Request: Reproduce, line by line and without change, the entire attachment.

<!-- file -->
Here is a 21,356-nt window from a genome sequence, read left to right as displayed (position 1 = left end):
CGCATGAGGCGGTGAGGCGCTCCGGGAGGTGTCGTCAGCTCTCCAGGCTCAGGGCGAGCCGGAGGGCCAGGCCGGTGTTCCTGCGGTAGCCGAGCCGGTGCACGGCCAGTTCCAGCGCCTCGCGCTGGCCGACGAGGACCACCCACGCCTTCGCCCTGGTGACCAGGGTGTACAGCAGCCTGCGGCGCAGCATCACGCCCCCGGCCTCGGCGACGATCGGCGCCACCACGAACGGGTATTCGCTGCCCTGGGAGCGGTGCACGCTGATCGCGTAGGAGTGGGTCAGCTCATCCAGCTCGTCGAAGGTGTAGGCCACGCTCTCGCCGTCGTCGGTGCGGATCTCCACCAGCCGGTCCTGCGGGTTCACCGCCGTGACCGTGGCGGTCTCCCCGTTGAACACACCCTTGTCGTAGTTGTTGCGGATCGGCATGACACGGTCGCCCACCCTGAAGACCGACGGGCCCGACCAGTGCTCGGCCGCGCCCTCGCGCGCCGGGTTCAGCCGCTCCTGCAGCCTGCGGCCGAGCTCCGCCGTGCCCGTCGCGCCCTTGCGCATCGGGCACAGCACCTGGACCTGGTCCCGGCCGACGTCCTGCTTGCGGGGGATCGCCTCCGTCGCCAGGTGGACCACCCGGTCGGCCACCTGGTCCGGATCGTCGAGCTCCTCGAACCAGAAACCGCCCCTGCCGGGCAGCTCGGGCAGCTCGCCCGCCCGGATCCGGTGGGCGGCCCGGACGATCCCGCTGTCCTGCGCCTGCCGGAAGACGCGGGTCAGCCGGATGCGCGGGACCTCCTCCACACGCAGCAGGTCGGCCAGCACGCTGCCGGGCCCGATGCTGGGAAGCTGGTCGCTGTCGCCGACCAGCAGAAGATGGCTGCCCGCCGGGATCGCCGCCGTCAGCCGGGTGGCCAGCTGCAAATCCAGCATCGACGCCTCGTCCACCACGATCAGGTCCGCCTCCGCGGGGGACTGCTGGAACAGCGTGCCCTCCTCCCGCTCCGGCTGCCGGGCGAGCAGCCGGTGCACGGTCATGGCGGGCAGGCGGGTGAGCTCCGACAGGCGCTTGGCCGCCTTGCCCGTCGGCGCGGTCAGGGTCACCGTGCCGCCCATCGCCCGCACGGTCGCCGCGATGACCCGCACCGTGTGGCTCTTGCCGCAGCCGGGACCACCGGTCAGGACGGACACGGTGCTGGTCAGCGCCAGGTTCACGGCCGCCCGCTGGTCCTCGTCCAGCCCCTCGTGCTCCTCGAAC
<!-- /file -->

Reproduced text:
Here is a 21,356-nt window from a genome sequence, read left to right as displayed (position 1 = left end):
CGCATGAGGCGGTGAGGCGCTCCGGGAGGTGTCGTCAGCTCTCCAGGCTCAGGGCGAGCCGGAGGGCCAGGCCGGTGTTCCTGCGGTAGCCGAGCCGGTGCACGGCCAGTTCCAGCGCCTCGCGCTGGCCGACGAGGACCACCCACGCCTTCGCCCTGGTGACCAGGGTGTACAGCAGCCTGCGGCGCAGCATCACGCCCCCGGCCTCGGCGACGATCGGCGCCACCACGAACGGGTATTCGCTGCCCTGGGAGCGGTGCACGCTGATCGCGTAGGAGTGGGTCAGCTCATCCAGCTCGTCGAAGGTGTAGGCCACGCTCTCGCCGTCGTCGGTGCGGATCTCCACCAGCCGGTCCTGCGGGTTCACCGCCGTGACCGTGGCGGTCTCCCCGTTGAACACACCCTTGTCGTAGTTGTTGCGGATCGGCATGACACGGTCGCCCACCCTGAAGACCGACGGGCCCGACCAGTGCTCGGCCGCGCCCTCGCGCGCCGGGTTCAGCCGCTCCTGCAGCCTGCGGCCGAGCTCCGCCGTGCCCGTCGCGCCCTTGCGCATCGGGCACAGCACCTGGACCTGGTCCCGGCCGACGTCCTGCTTGCGGGGGATCGCCTCCGTCGCCAGGTGGACCACCCGGTCGGCCACCTGGTCCGGATCGTCGAGCTCCTCGAACCAGAAACCGCCCCTGCCGGGCAGCTCGGGCAGCTCGCCCGCCCGGATCCGGTGGGCGGCCCGGACGATCCCGCTGTCCTGCGCCTGCCGGAAGACGCGGGTCAGCCGGATGCGCGGGACCTCCTCCACACGCAGCAGGTCGGCCAGCACGCTGCCGGGCCCGATGCTGGGAAGCTGGTCGCTGTCGCCGACCAGCAGAAGATGGCTGCCCGCCGGGATCGCCGCCGTCAGCCGGGTGGCCAGCTGCAAATCCAGCATCGACGCCTCGTCCACCACGATCAGGTCCGCCTCCGCGGGGGACTGCTGGAACAGCGTGCCCTCCTCCCGCTCCGGCTGCCGGGCGAGCAGCCGGTGCACGGTCATGGCGGGCAGGCGGGTGAGCTCCGACAGGCGCTTGGCCGCCTTGCCCGTCGGCGCGGTCAGGGTCACCGTGCCGCCCATCGCCCGCACGGTCGCCGCGATGACCCGCACCGTGTGGCTCTTGCCGCAGCCGGGACCACCGGTCAGGACGGACACGGTGCTGGTCAGCGCCAGGTTCACGGCCGCCCGCTGGTCCTCGTCCAGCCCCTCGTGCTCCTCGAAC